3 reasons why Hungary didn’t vote for Sweden’s NATO membership

State Secretary for International Communications Zoltán Kovács.
By Dénes Albert
3 Min Read

After the Hungarian Parliament approved Finland’s NATO application with an overwhelming majority, on Monday, State Secretary for International Communications Zoltán Kovács gave three reasons why the same did not happen for Sweden.

Kovács wrote that “Sweden is constantly undermining (international) relations,” its “throne of moral superiority is crumbling,” and the country has shown a lack of “care and respect” towards Hungary.

The state minister for international communications stressed that “As the war in Ukraine ravages, the ongoing strife is punching holes in Europe’s former security fabric.”

Kovács said it is therefore commendable and understandable that Finland and Sweden are sitting at the negotiating table to secure their positions in the new geopolitical environment. However, in the case of Sweden, Kovács said there is a “copious amount of grievances” to be dealt with before its accession to NATO is ratified.

Borrowing the ideas of Balázs Orbán, who is Prime Minister Viktor Orbán’s political director, Kovács wrote that Swedish MPs have repeatedly used diplomatic means to attack Hungary and used their political influence to “damage Hungarian interests.” In Sweden’s case, it is not “the usual interference of Brussels bureaucrats,” and the problem is not limited to the “Swedish left.” In his view, this is a case of declared and open hostility that has been going on for years.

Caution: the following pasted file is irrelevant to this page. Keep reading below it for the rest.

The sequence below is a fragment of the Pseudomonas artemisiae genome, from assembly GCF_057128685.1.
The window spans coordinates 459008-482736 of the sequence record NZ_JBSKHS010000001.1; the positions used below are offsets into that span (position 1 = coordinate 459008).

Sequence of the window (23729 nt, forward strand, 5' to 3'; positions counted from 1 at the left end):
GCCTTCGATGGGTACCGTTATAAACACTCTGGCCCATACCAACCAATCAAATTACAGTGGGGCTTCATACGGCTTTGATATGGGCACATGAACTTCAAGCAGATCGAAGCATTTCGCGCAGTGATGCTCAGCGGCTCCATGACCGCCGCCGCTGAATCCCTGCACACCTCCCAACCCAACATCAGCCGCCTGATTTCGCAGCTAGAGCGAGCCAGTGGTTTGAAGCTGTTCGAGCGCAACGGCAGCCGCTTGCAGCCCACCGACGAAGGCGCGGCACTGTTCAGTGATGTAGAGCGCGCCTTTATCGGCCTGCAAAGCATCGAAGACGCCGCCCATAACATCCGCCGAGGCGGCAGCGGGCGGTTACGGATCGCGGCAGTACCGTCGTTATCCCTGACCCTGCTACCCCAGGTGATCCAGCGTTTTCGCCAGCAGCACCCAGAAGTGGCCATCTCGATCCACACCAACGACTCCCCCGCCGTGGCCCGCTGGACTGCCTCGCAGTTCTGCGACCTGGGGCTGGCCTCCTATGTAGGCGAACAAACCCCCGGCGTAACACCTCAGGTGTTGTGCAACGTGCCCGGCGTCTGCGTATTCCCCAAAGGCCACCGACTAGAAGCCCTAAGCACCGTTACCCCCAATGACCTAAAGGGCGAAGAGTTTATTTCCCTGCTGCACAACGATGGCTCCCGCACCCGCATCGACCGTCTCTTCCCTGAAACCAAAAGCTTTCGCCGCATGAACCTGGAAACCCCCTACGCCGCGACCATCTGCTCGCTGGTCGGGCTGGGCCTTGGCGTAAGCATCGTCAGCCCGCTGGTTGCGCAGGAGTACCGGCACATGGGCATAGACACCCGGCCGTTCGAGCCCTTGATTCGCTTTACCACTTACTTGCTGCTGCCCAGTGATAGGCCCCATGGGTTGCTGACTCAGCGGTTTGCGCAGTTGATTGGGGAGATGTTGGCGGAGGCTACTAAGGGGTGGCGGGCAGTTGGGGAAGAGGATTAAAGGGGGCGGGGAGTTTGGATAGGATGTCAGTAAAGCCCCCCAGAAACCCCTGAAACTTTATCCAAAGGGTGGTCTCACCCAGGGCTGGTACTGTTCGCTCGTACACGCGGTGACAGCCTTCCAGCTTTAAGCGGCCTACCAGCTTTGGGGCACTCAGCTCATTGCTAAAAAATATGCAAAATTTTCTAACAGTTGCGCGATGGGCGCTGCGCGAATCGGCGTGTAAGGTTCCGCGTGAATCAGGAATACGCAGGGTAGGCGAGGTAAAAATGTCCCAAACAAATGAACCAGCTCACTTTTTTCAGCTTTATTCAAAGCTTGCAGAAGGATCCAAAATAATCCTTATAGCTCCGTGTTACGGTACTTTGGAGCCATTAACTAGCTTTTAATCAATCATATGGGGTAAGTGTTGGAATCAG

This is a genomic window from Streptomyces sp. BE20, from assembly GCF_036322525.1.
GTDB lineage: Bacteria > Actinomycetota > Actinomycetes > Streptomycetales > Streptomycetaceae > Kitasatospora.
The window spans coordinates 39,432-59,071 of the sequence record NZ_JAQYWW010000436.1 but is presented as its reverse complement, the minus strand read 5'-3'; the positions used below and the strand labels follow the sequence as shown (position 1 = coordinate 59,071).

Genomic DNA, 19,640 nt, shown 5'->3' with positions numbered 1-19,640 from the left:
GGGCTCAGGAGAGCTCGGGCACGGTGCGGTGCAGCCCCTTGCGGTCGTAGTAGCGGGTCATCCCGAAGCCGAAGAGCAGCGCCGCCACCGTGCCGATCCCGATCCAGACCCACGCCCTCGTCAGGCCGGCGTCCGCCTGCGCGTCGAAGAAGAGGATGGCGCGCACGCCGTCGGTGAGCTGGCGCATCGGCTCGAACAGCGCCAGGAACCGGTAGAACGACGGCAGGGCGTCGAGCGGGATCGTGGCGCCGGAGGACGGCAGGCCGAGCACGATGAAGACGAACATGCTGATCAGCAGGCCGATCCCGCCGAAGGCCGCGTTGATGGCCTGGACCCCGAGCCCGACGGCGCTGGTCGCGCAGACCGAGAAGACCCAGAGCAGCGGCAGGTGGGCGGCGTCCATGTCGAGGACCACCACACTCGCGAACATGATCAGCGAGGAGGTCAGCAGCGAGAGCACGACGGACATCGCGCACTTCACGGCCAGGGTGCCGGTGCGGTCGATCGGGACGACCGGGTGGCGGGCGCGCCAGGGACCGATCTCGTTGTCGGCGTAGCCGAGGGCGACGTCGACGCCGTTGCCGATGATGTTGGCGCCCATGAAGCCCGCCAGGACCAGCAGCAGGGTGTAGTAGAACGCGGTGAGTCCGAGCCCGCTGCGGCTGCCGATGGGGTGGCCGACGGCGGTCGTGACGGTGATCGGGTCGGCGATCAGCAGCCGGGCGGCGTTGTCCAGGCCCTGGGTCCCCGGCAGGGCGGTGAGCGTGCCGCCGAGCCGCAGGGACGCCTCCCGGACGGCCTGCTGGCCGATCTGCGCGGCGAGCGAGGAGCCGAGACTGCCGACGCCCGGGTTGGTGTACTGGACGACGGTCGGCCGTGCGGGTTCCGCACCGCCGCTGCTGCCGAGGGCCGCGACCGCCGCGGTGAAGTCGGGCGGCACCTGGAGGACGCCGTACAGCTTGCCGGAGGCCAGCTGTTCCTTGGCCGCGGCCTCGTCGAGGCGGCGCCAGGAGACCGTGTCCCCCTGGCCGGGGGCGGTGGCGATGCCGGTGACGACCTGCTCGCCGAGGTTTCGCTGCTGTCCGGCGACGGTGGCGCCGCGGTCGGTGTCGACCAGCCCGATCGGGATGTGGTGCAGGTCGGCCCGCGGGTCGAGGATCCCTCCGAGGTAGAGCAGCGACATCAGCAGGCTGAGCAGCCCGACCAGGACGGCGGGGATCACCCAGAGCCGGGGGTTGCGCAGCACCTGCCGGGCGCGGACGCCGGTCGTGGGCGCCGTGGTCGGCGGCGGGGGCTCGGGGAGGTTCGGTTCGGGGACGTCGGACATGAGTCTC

Among other things, he cited the statement made by the current right-wing prime minister, Ulf Kristensen, in 2021. At the time, he said that the EU “must break Hungary.” Kristensen was putting pressure on the EU to support the left-wing opposition to oust Hungary’s conservative government.

The examples Kovács cites suggest a “perceived moral superiority that is ridiculous at best,” if only because it was not the “xenophobic” Hungarian state or its “repressive regime” that allowed a right-wing activist to openly burn the Quran in the middle of Sweden’s NATO accession talks, which included a Muslim power, Turkey.

Kovács also wrote that it was not Hungary that excused this “provocation against all human reason” by claiming it was an “expression of freedom.”

“The relations between our countries have deteriorated over the years, which makes bridging the gap even more challenging in these difficult times,” Kovács wrote. He said this was why the Hungarian government felt it necessary to send a parliamentary delegation to Sweden.

However, the Swedish government is simply not interested, according to Kovács, which is why their officials have described the Hungarian government’s intention to negotiate as “blackmail tactics.” The state minister said that, given Turkey’s concerns, there was now little room to maneuver for Sweden, at least until “they start to change their tune and help heal the wounds.”

Share This Article